BALTIMORE (AP) _ Johnny Blanchard can't argue with the numbers.

The barrage of long balls hit by Brady Anderson and the rest of the 1996 Orioles has established Baltimore as the most prolific home-run hitting team in baseball history. The 1961 Bronx Bombers held that distinction until last Sunday, when the Orioles broke their record of 240 home runs in one season.

But Blanchard, who hit 21 homers for the '61 Yankees, is ready and willing to dispute the validity of the Orioles' record.

``They didn't have Mickey Mantle, they didn't have Roger Maris,'' said Blanchard, speaking from his home in Minnesota. ``Nobody on that ballclub is stronger than anyone on ours. If ever somebody was going to put an asterisk by a record, it's this one.''

That's because that '61 New York team played in expansive Yankee Stadium and the Orioles play their home games in Camden Yards, a cozy bandbox that has served as a launching pad for 221 home runs in 78 games this season.

The deepest part of the 5-year-old ballpark is 410 feet. It's 333 feet to the left-field foul pole and 318 down the line in right. Most significantly, the power alleys are 364 feet and 373 feet.

``That's goofy,'' Blanchard said. ``You could have set Camden Yards inside Yankee Stadium and not even brush a coat of paint. We had power alleys of 457 feet and it was 461 feet to center. I know for a fact that Mantle hit at least 50 balls of at least 420 feet that were turned into outs.''

Ralph Houk, who managed the '61 world champions, also questioned the Orioles' accomplishment.

``These days, there are a lot of ballparks where it's a lot easier to hit home runs,'' he said. ``I don't think records like that mean much, because stadiums are so much different now than they were back then.''

Yet the 1996 Orioles, with seven players who have at least 20 home runs, certainly deserve a place in history. While the Yankees got nearly half their home-run production from two players _ Maris had 61, Mantle 54 _ virtually every player in the Baltimore lineup has contributed.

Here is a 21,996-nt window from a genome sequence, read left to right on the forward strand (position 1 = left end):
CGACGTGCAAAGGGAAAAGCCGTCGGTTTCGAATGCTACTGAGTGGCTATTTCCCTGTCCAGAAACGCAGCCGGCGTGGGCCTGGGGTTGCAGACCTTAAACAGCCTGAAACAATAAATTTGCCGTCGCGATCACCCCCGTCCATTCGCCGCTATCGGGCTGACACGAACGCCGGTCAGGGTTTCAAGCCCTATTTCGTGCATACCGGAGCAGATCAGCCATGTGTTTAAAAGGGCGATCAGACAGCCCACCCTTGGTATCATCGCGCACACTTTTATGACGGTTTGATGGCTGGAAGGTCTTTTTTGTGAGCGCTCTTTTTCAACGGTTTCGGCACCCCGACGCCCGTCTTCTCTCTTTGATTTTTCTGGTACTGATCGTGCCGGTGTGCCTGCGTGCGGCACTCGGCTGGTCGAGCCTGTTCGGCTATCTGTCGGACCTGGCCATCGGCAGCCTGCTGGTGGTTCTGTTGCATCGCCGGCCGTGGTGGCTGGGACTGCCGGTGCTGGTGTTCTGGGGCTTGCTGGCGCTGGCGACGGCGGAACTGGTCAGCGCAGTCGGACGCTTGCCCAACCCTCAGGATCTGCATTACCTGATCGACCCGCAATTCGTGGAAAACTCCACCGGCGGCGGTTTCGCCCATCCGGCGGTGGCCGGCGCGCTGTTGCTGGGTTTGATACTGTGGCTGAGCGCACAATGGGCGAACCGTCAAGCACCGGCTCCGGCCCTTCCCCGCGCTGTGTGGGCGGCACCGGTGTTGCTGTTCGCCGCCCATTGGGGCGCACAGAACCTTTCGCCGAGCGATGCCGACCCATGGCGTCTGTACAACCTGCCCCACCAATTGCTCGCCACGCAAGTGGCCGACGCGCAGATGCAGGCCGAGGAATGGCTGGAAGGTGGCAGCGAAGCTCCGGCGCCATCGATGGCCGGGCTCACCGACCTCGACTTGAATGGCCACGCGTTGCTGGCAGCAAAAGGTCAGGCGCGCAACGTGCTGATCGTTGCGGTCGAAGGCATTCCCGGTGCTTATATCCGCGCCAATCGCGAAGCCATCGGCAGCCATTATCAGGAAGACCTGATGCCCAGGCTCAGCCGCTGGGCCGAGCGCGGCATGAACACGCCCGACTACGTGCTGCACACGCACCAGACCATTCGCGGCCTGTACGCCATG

Anderson, the leadoff hitter, had 46 homers through Thursday; his previous career high was 21. Roberto Alomar and B.J. Surhoff have career-high home run totals, while Palmeiro, Bobby Bonilla and Chris Hoiles are on pace for career bests.

Throw in late-season acquisitions Eddie Murray and Todd Zeile and it's no wonder the Orioles recently reeled off a stretch of 12 straight games with at least one homer.

Of course, Anderson, Palmeiro, Hoiles and Bonilla aren't quite as revered as Maris, Skowron, Blanchard and Mantle. The Orioles don't have a cute nickname like the Bronx Bombers, either.

``This is not a lineup that consists of a true leadoff guy or a true No. 2 hitter or true No. 8 or 9 hitter,'' said Palmeiro, who had 37 homers through Thursday after averaging 22 over the previous nine seasons. ``We have nine guys that can hit three, four and five in any lineup.''

That brings to mind another advantage the Orioles have over the '61 Yankees: the designated hitter. Back then, the Yankees filled the No. 9 spot with a pitcher.

Baltimore manager Davey Johnson once played on an Atlanta team that included four 40-homer players. But he said that team, like the '61 Yankees, didn't have the top-to-bottom power the Orioles have.

``This team has more guys that are capable of hitting the ball out of any ballpark,'' Johnson said. ``When we added Zeile and Eddie Murray, and then Hoiles started hitting, top to bottom we became very solid.''

Back in spring training, Anderson never figured he'd be to the Orioles what Maris was to the Yankees _ the best of the best. But he knew his team had a chance to do something really special.

``Breaking the home run record? Well, you couldn't see that coming, but I thought everyone in the lineup had the potential to hit 20-25 homers,'' Anderson said. ``You just knew this offense would be able to accomplish something great.''

The 1961 Yankees are renowned for their home run record and their World Series victory over the Cincinnati Reds. As far as Palmeiro is concerned, the latter achievement made the former notable. And there's a lesson there for the Orioles.

``People talk about the 1961 Yankees because they won it all. Does anyone know what team holds the National League record for homers?'' he asked. ``No one will talk about us if we don't win the World Series. But if we win it, then I think people will recognize that the Orioles hold the home-run record of all time.''

Most people, anyway.

``If we had played in Camden Yards,'' Blanchard said, ``I guarantee the world that we would have hit 325.''

End advance for Sept. 21-22